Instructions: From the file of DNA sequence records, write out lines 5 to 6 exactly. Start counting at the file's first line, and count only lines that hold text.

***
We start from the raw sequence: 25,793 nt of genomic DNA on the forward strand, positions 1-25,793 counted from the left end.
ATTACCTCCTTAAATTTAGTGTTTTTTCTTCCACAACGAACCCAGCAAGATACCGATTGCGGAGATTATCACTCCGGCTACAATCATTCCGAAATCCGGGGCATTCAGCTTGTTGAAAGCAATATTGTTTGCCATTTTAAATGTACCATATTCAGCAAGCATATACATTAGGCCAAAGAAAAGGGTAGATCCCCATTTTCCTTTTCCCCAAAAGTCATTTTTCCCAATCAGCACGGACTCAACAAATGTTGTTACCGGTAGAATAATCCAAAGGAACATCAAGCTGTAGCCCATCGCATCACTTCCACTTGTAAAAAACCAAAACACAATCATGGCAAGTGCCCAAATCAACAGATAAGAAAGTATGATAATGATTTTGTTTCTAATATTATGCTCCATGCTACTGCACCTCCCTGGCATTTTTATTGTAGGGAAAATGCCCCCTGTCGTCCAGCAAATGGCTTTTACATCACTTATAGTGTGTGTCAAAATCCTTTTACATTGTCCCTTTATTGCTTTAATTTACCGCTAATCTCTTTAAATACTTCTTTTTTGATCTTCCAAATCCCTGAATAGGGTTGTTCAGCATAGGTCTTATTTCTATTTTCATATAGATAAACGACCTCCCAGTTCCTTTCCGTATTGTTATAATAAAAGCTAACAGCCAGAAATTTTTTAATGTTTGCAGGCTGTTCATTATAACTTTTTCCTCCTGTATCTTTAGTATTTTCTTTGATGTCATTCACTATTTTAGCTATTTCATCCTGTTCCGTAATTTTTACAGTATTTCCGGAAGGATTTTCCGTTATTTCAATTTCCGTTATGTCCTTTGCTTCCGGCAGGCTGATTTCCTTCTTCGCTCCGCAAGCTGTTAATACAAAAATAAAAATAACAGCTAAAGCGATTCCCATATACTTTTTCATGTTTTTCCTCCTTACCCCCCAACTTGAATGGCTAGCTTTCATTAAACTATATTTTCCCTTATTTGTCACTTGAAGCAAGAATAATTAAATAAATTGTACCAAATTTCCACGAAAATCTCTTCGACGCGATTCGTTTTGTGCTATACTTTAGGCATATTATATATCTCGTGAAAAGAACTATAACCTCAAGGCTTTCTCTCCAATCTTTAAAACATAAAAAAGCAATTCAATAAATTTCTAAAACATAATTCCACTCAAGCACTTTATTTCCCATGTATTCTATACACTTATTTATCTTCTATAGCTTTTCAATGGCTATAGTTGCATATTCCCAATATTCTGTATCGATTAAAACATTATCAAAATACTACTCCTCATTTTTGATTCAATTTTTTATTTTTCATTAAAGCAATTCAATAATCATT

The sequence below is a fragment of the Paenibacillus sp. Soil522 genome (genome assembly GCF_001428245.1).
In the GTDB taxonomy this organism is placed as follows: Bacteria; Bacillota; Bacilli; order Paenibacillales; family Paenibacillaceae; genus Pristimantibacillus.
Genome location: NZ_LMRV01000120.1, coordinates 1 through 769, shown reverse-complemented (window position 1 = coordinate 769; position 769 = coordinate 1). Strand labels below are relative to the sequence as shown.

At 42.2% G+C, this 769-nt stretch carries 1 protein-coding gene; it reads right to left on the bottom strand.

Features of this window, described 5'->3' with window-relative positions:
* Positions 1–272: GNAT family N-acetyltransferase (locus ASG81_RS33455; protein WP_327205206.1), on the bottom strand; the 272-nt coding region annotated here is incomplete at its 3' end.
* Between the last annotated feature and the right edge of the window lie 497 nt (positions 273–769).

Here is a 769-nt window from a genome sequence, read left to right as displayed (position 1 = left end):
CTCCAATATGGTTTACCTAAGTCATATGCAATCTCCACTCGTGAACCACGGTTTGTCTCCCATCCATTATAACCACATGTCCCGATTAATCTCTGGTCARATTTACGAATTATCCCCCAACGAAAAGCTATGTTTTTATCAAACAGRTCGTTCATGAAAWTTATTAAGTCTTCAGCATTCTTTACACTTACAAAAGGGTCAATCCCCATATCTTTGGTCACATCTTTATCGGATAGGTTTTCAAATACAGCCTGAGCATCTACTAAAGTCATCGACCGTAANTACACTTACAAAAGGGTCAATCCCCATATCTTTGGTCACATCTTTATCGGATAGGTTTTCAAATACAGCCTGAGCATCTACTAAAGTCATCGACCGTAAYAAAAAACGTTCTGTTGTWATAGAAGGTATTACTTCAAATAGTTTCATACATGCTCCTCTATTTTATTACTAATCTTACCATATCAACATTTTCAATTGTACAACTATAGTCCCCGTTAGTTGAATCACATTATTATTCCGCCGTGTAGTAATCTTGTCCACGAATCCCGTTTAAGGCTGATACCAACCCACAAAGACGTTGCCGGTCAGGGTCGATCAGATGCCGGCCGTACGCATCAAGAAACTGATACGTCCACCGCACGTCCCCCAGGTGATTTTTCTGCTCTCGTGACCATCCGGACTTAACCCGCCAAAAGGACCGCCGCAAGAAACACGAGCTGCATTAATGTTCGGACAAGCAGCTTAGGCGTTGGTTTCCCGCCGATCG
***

Genome location: NZ_LMRV01000120.1, coordinates 1 through 769, shown reverse-complemented (window position 1 = coordinate 769; position 769 = coordinate 1). Strand labels below are relative to the sequence as shown.

At 42.2% G+C, this 769-nt stretch carries 1 protein-coding gene; it reads right to left on the bottom strand.